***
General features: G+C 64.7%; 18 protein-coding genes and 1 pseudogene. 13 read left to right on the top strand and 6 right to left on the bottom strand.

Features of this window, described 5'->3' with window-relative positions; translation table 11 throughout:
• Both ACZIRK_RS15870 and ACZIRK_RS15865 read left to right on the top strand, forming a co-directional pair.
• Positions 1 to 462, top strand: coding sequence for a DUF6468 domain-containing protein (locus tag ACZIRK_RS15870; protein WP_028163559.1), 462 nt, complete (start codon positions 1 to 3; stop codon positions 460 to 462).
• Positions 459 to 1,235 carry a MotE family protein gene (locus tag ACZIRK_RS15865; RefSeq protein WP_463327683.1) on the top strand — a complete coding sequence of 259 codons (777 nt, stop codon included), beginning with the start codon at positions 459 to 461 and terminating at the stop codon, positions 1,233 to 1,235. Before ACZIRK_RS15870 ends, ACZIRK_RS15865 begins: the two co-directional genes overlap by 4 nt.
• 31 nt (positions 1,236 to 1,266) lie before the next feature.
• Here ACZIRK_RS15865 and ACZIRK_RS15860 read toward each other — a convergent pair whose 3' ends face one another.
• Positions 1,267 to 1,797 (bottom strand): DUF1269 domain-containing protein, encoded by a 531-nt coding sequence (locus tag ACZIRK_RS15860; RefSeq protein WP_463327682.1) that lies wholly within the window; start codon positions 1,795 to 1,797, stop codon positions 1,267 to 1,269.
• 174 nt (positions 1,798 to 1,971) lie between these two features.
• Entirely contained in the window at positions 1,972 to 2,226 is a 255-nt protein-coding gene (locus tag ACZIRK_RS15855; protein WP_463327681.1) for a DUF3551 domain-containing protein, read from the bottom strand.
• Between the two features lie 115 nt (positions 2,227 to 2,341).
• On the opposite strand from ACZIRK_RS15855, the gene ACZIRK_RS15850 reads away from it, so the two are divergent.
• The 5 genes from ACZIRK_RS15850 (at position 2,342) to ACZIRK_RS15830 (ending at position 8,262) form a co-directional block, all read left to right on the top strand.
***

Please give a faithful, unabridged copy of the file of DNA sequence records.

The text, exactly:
General features: G+C 64.7%; 18 protein-coding genes and 1 pseudogene. 13 read left to right on the top strand and 6 right to left on the bottom strand.

Features of this window, described 5'->3' with window-relative positions; translation table 11 throughout:
• Both ACZIRK_RS15870 and ACZIRK_RS15865 read left to right on the top strand, forming a co-directional pair.
• Positions 1 to 462, top strand: coding sequence for a DUF6468 domain-containing protein (locus tag ACZIRK_RS15870; protein WP_028163559.1), 462 nt, complete (start codon positions 1 to 3; stop codon positions 460 to 462).
• Positions 459 to 1,235 carry a MotE family protein gene (locus tag ACZIRK_RS15865; RefSeq protein WP_463327683.1) on the top strand — a complete coding sequence of 259 codons (777 nt, stop codon included), beginning with the start codon at positions 459 to 461 and terminating at the stop codon, positions 1,233 to 1,235. Before ACZIRK_RS15870 ends, ACZIRK_RS15865 begins: the two co-directional genes overlap by 4 nt.
• 31 nt (positions 1,236 to 1,266) lie before the next feature.
• Here ACZIRK_RS15865 and ACZIRK_RS15860 read toward each other — a convergent pair whose 3' ends face one another.
• Positions 1,267 to 1,797 (bottom strand): DUF1269 domain-containing protein, encoded by a 531-nt coding sequence (locus tag ACZIRK_RS15860; RefSeq protein WP_463327682.1) that lies wholly within the window; start codon positions 1,795 to 1,797, stop codon positions 1,267 to 1,269.
• 174 nt (positions 1,798 to 1,971) lie between these two features.
• Entirely contained in the window at positions 1,972 to 2,226 is a 255-nt protein-coding gene (locus tag ACZIRK_RS15855; protein WP_463327681.1) for a DUF3551 domain-containing protein, read from the bottom strand.
• Between the two features lie 115 nt (positions 2,227 to 2,341).
• On the opposite strand from ACZIRK_RS15855, the gene ACZIRK_RS15850 reads away from it, so the two are divergent.
• The 5 genes from ACZIRK_RS15850 (at position 2,342) to ACZIRK_RS15830 (ending at position 8,262) form a co-directional block, all read left to right on the top strand.